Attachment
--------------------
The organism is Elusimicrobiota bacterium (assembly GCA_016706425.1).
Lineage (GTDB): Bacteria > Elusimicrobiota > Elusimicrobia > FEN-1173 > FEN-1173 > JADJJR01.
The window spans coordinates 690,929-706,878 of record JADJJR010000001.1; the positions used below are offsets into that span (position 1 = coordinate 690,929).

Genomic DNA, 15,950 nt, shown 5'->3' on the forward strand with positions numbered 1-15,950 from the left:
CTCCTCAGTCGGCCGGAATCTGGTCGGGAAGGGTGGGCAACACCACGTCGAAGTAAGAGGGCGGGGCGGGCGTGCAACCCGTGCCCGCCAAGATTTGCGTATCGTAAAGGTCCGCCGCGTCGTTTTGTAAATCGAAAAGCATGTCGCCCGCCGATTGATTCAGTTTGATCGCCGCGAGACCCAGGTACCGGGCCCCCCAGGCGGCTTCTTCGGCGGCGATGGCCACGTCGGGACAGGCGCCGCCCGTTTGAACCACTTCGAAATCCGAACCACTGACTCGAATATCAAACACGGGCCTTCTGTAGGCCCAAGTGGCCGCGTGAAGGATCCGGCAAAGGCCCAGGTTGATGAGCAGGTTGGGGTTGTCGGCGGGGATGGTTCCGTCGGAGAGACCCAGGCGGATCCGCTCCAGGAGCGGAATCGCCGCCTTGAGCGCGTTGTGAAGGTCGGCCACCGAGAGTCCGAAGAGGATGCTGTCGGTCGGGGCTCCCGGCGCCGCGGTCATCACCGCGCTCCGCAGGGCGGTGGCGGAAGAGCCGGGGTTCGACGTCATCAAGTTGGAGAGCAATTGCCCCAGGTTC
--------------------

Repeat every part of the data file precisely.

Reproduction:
The organism is Elusimicrobiota bacterium (assembly GCA_016706425.1).
Lineage (GTDB): Bacteria > Elusimicrobiota > Elusimicrobia > FEN-1173 > FEN-1173 > JADJJR01.
The window spans coordinates 690,929-706,878 of record JADJJR010000001.1; the positions used below are offsets into that span (position 1 = coordinate 690,929).

Genomic DNA, 15,950 nt, shown 5'->3' on the forward strand with positions numbered 1-15,950 from the left:
CTCCTCAGTCGGCCGGAATCTGGTCGGGAAGGGTGGGCAACACCACGTCGAAGTAAGAGGGCGGGGCGGGCGTGCAACCCGTGCCCGCCAAGATTTGCGTATCGTAAAGGTCCGCCGCGTCGTTTTGTAAATCGAAAAGCATGTCGCCCGCCGATTGATTCAGTTTGATCGCCGCGAGACCCAGGTACCGGGCCCCCCAGGCGGCTTCTTCGGCGGCGATGGCCACGTCGGGACAGGCGCCGCCCGTTTGAACCACTTCGAAATCCGAACCACTGACTCGAATATCAAACACGGGCCTTCTGTAGGCCCAAGTGGCCGCGTGAAGGATCCGGCAAAGGCCCAGGTTGATGAGCAGGTTGGGGTTGTCGGCGGGGATGGTTCCGTCGGAGAGACCCAGGCGGATCCGCTCCAGGAGCGGAATCGCCGCCTTGAGCGCGTTGTGAAGGTCGGCCACCGAGAGTCCGAAGAGGATGCTGTCGGTCGGGGCTCCCGGCGCCGCGGTCATCACCGCGCTCCGCAGGGCGGTGGCGGAAGAGCCGGGGTTCGACGTCATCAAGTTGGAGAGCAATTGCCCCAGGTTC